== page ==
With Ubiquity, Sears is Turning Shuttered Stores into Data Centers
Ubiquity Critical Environments, a newly-created unit of Sears Holdings, will convert this Sears retail store in Chicago into data center space. (Photo: Ubiquity)
Will blinking blue lights of servers soon fill the aisles that previously offered the Blue Light Special? Sears Holdings has formed a new unit to market space from former Sears and Kmart retail stores as a home for data centers, disaster recovery space and wireless towers.
The Strategic CIO While most CIOs agree that their role will change in the next five years, less than a third see themselves as developers of business strategy or drivers of their companys competitive future today, according to a new study by Emerson Network Power. Nearly half characterize themselves as IT service providers and cost centers to the business leaders in their organization.
Announcement: Says Electronics Disposal Efficiency metric ensures data centers can responsibly handle electronics and electrical equipment at the end of its useful life
11 March 2013 by DatacenterDynamics FOCUS
The Green Grid has launched a new metric to help data center operators and organizations measure how electronic equipment is managed once it reaches end-of-current-use. The Electronics Disposal Efficiency (EDE) metric is the first universal metric launched by The Green Grid to help end-users of information and communications technologies (ICT) measure their success in the responsible management of outdated equipment.
EDE is a simple metric that helps organizations calculate and measure their progress in improving equipment disposal processes over time, The Green Grid said.
Discarded Electronics and Electrical Equipment (EEE) entering the waste stream is known globally as e-waste or Waste Electronics and Electrical Equipment (WEEE). Examples of WEEE include computers, mobile devices, home entertainment products, toys, and even goods such as refrigerators and stoves.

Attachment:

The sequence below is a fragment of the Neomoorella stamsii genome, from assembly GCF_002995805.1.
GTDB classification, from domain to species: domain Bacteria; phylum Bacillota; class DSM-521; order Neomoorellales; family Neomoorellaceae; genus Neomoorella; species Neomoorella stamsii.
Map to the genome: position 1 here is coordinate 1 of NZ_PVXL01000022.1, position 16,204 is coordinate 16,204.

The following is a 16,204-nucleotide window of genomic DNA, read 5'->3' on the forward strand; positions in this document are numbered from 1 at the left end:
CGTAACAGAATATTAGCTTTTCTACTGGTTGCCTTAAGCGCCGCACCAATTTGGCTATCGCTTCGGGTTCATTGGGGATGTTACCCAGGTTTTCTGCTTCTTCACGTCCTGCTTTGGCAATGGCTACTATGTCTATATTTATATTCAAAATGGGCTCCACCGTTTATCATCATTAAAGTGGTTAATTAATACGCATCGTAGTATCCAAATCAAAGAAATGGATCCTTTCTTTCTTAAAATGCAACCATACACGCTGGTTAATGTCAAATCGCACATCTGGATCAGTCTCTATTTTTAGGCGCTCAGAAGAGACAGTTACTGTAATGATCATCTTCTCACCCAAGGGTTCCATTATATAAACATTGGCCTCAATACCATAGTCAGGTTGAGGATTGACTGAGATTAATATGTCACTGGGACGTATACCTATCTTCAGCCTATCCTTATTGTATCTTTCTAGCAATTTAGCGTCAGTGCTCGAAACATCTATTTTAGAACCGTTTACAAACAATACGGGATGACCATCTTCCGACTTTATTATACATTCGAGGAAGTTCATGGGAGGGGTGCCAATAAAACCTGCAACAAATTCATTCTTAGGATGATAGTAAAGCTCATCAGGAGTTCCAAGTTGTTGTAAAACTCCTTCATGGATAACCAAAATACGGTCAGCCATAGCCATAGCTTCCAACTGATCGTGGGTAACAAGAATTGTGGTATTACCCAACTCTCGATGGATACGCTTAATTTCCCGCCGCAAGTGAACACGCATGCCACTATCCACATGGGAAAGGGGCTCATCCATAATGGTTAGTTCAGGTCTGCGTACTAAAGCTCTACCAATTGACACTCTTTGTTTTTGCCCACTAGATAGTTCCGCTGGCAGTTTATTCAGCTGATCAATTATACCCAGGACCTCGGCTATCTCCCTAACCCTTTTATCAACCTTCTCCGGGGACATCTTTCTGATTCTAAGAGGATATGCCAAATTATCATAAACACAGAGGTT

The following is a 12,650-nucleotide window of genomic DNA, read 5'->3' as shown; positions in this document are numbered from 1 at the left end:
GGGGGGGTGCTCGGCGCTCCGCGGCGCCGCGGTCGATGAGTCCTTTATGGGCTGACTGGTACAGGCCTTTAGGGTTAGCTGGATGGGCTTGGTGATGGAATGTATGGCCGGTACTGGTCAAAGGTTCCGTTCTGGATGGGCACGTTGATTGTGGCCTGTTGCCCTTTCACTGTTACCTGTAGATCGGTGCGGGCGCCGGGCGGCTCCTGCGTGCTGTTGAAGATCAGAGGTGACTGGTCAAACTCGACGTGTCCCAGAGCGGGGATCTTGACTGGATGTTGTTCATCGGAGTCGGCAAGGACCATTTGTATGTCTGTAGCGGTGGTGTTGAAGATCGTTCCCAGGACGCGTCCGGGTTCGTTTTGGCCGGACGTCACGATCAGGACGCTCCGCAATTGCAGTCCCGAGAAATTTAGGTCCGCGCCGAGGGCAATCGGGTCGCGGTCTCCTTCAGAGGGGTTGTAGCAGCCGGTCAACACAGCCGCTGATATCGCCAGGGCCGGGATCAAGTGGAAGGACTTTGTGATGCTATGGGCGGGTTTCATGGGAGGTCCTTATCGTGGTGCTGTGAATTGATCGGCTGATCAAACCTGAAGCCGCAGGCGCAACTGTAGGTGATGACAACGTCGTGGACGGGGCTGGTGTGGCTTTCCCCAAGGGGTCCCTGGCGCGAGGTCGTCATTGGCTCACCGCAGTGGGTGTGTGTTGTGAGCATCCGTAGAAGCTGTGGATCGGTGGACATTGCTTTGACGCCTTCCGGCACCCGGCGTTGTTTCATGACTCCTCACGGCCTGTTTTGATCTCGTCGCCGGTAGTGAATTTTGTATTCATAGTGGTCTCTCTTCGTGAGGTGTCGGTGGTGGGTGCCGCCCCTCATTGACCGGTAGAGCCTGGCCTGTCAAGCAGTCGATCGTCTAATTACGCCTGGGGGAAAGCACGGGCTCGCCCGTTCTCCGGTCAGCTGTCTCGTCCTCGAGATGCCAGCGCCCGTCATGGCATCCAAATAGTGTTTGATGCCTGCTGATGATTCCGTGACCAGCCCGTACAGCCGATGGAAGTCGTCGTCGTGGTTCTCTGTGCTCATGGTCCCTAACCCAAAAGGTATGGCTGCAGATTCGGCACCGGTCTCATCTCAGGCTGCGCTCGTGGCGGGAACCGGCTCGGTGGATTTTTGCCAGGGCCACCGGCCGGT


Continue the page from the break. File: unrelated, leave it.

The definition and monitoring of WEEE worldwide has evolved over the last decade, which has prompted The Green Grid to identify the need to combine the expertise of other organizations who define standards and requirements for e-waste management with its own members knowledge and understanding of the e-waste management challenges facing the ICT community.
The Green Grid said the result is the creation of a metric that quantifies how well a corporate consumer of ICT EEE responsibly manages e-waste.
The Green Grid isnt trying to redefine any domain-specific terminology in the WEEE arena, Kathrin Winkler, EMC representative and Board Member of The Green Grid, said.
There are a number of reasons why 2013 might be the year for Data Center Infrastructure Management. DCIM software has had a number of years to mature, addressing the need for high levels of discipline in the data center. There are various factors that have contributed to the emergence of DCIM as a priority for data center operators- even if many of them are still sorting out the best way forward.
The economy led to a break/fix mentality in the data center at first, but we seem to be out of that now, said Mark Harris, Nlyte Softwares vice president of marketing and strategy. The energy crisis put a lot of adult supervision into the data center. A lot of questions were being asked, and a lot of those questions were about the physical makeup.
DCIM provides a holistic view of the entire data center ecosystem, dynamically recognizing all the pieces and how theyre interrelated. It helps to plan ahead, both for growth and potential disasters (what happens when a piece of equipment is removed?). It is being touted as the ERP application for the data center. And as with ERP (Enterprise Resource Planning), it is addressing a complicated challenge. When a device is introduced, changes or fails, it changes the makeup of these complex facilities.
Colocation facilities have long promised organizations the opportunity to buy data center capacity as OpEx, without investing CapEx in a new physical infrastructure. But integrated infrastructure solutions now offer a third option, by enabling organizations to buy efficient, intelligent infrastructures without paying for a lengthy and expensive physical build.
Join Emerson Network Power to discover key financial and technology considerations that will help guide your decision to invest in hosted, traditional or integrated infrastructure solutions. Participants will also see how Smart Solutions from Emerson Network Power offer OpEx savings of 27 percent and CapEx savings of 10 percent or more over a traditional design approach, while providing a level of ownership and control unmatched by outsourced services.
Presenters: Stephen Blakemore, Solutions Sales Manager and John Bearg, Director